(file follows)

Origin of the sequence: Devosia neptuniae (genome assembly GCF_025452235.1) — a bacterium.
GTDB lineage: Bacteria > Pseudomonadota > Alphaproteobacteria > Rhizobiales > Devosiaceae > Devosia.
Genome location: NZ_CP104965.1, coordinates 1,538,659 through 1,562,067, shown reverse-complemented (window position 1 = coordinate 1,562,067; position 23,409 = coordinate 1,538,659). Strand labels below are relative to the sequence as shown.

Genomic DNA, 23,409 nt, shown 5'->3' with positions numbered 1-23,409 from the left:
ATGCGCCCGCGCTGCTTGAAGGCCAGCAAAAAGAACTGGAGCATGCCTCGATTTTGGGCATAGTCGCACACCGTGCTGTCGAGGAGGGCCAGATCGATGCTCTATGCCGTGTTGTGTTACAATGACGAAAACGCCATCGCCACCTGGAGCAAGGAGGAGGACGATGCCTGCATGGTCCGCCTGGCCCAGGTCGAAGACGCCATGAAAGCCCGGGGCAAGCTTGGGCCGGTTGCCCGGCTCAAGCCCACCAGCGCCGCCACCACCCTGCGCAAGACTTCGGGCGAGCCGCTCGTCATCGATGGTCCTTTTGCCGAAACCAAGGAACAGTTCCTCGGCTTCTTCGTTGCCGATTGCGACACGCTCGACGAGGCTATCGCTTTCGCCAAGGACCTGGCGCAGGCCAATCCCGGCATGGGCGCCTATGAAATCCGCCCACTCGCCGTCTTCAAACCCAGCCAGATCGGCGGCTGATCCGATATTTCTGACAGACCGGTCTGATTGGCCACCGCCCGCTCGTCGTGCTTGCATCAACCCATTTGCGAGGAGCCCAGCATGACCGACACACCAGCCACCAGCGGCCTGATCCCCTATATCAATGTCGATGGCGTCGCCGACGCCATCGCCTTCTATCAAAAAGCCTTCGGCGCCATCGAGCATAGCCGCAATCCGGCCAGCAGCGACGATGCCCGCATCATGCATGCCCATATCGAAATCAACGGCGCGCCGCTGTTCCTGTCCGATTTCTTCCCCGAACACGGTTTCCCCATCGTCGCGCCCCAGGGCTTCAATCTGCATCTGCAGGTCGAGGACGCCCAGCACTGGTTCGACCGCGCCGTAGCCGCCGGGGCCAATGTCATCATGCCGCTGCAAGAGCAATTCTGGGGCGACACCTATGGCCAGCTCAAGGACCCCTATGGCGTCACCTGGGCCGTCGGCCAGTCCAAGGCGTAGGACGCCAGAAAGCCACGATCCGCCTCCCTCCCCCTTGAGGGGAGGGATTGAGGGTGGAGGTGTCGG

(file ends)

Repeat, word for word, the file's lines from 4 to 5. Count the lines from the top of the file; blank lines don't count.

Genomic DNA, 23,409 nt, shown 5'->3' with positions numbered 1-23,409 from the left:
ATGCGCCCGCGCTGCTTGAAGGCCAGCAAAAAGAACTGGAGCATGCCTCGATTTTGGGCATAGTCGCACACCGTGCTGTCGAGGAGGGCCAGATCGATGCTCTATGCCGTGTTGTGTTACAATGACGAAAACGCCATCGCCACCTGGAGCAAGGAGGAGGACGATGCCTGCATGGTCCGCCTGGCCCAGGTCGAAGACGCCATGAAAGCCCGGGGCAAGCTTGGGCCGGTTGCCCGGCTCAAGCCCACCAGCGCCGCCACCACCCTGCGCAAGACTTCGGGCGAGCCGCTCGTCATCGATGGTCCTTTTGCCGAAACCAAGGAACAGTTCCTCGGCTTCTTCGTTGCCGATTGCGACACGCTCGACGAGGCTATCGCTTTCGCCAAGGACCTGGCGCAGGCCAATCCCGGCATGGGCGCCTATGAAATCCGCCCACTCGCCGTCTTCAAACCCAGCCAGATCGGCGGCTGATCCGATATTTCTGACAGACCGGTCTGATTGGCCACCGCCCGCTCGTCGTGCTTGCATCAACCCATTTGCGAGGAGCCCAGCATGACCGACACACCAGCCACCAGCGGCCTGATCCCCTATATCAATGTCGATGGCGTCGCCGACGCCATCGCCTTCTATCAAAAAGCCTTCGGCGCCATCGAGCATAGCCGCAATCCGGCCAGCAGCGACGATGCCCGCATCATGCATGCCCATATCGAAATCAACGGCGCGCCGCTGTTCCTGTCCGATTTCTTCCCCGAACACGGTTTCCCCATCGTCGCGCCCCAGGGCTTCAATCTGCATCTGCAGGTCGAGGACGCCCAGCACTGGTTCGACCGCGCCGTAGCCGCCGGGGCCAATGTCATCATGCCGCTGCAAGAGCAATTCTGGGGCGACACCTATGGCCAGCTCAAGGACCCCTATGGCGTCACCTGGGCCGTCGGCCAGTCCAAGGCGTAGGACGCCAGAAAGCCACGATCCGCCTCCCTCCCCCTTGAGGGGAGGGATTGAGGGTGGAGGTGTCGG